At this step, students should create an outline. Each paragraph should have a topic sentence that drives the argument forward. Beneath the topic sentence, students should include two or three pieces of evidence that support the topic. By creating a well-organized outline, students can make the writing process much easier.
To make writing easier, students can make a schedule for each day. Milestone goals like writing 500 words of 1,000 words a day help to break down the task and make it easier. When creating a writing schedule, students should make sure to save time for editing and emergencies in case something comes up while they are working.
It can be difficult getting started, but there is no reason why students have to start at the introduction. The introduction covers the entire summary of the paper, so it is hard to write before the student actually knows their argument well. Due to this, students may want to start writing at the end or middle instead. As long as the student is writing and working on their assignment, it does not matter where they start at.
When it comes to writing an essay, there is no excuse for typos or spelling errors. The student has time to turn in their best work, so there is no reason why they cannot use a basic spell check program. In addition, students may want to read their paper aloud to make it easier to spot spelling or grammar errors. A friend, teacher or tutor can also help with the editing process
The first step in writing an essay is to pick the right topic. If the topic is too broad, it will be impossible to cover within the page limit. When the topic is too narrow, the student runs out of things to talk about. Initially, students can begin doing research to see what information is available for their paper. As the student tries to choose a topic, they should reread the writing prompt to make sure that their topic matches up with what the teacher wants.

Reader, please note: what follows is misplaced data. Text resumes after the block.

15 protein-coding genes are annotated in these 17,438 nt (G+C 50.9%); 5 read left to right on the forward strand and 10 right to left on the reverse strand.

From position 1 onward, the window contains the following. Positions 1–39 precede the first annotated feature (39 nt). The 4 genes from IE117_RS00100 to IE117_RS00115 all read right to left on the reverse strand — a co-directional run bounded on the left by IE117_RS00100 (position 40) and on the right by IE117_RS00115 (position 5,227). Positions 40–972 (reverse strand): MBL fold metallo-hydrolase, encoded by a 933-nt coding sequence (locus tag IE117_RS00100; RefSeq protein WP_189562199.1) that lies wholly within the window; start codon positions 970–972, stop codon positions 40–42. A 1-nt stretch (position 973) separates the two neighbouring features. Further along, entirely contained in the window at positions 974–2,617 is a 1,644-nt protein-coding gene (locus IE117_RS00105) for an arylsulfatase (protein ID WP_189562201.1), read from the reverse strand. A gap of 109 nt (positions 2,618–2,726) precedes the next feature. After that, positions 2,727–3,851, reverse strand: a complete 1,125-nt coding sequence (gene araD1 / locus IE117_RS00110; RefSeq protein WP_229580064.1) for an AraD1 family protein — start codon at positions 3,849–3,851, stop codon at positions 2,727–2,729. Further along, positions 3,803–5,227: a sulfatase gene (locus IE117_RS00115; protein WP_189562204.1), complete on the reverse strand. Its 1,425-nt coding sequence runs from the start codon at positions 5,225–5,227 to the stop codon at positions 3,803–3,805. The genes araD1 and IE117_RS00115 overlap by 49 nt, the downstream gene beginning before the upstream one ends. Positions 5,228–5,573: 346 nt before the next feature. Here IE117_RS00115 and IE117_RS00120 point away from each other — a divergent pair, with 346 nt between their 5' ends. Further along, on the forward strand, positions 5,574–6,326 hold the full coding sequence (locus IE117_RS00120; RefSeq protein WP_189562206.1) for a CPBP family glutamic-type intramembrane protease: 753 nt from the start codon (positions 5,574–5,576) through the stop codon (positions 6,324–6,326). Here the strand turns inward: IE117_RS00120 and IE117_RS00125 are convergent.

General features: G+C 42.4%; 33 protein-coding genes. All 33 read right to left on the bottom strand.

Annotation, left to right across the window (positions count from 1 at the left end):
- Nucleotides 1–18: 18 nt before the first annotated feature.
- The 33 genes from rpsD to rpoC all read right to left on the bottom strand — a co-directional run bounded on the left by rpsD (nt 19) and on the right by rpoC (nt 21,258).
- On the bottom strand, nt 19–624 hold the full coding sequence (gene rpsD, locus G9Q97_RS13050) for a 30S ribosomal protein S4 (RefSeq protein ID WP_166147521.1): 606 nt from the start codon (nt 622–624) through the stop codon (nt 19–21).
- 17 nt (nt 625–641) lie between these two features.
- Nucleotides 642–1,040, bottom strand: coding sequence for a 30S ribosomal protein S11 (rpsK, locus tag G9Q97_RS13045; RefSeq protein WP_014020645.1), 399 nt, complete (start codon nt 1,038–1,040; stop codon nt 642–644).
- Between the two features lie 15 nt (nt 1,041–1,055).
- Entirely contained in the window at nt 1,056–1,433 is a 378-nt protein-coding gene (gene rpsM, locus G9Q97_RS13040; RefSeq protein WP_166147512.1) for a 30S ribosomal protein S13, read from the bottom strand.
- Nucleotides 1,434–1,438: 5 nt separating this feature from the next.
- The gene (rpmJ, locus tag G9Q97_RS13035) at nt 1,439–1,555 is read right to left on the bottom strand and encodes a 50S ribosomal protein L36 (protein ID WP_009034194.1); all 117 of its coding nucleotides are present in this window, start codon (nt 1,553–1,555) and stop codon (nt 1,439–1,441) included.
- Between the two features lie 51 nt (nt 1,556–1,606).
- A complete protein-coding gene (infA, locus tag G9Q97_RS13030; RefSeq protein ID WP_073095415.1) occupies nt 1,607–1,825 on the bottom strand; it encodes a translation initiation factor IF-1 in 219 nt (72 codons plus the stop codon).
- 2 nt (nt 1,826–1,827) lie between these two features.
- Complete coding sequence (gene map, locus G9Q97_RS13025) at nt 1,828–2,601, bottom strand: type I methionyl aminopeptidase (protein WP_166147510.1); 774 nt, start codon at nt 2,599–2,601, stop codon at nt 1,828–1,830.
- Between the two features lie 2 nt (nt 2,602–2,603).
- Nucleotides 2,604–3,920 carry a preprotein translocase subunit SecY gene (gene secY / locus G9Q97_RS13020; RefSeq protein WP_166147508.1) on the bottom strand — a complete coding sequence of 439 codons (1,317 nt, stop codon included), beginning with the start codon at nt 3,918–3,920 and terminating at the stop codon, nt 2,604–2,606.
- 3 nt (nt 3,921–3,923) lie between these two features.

Once the topic is selected, the next step is to research it. Students can start by doing a basic search of the Internet. Encyclopedias, .gov websites, academic journals and media websites are generally better sources of information than blogs. In addition, students will want to go to their library to look for books and journals on the topic.
When the student actually begins writing their essay, they will need to cite each source that they use. Many students write down research information and forget to include the bibliographical details. Rather than waste time later on, students should write down the bibliographical details as they do the research. Each source should have its own section or note card so that the student always knows which source to quote.
Now that the student knows what their topic is and the research that supports it, they are ready to create their argument. Students should write a thesis statement that covers their argument in just one or two sentences. This sentence basically sums up the entire point of the paper and will be one of the first things that teachers will look at when they start grading the assignment.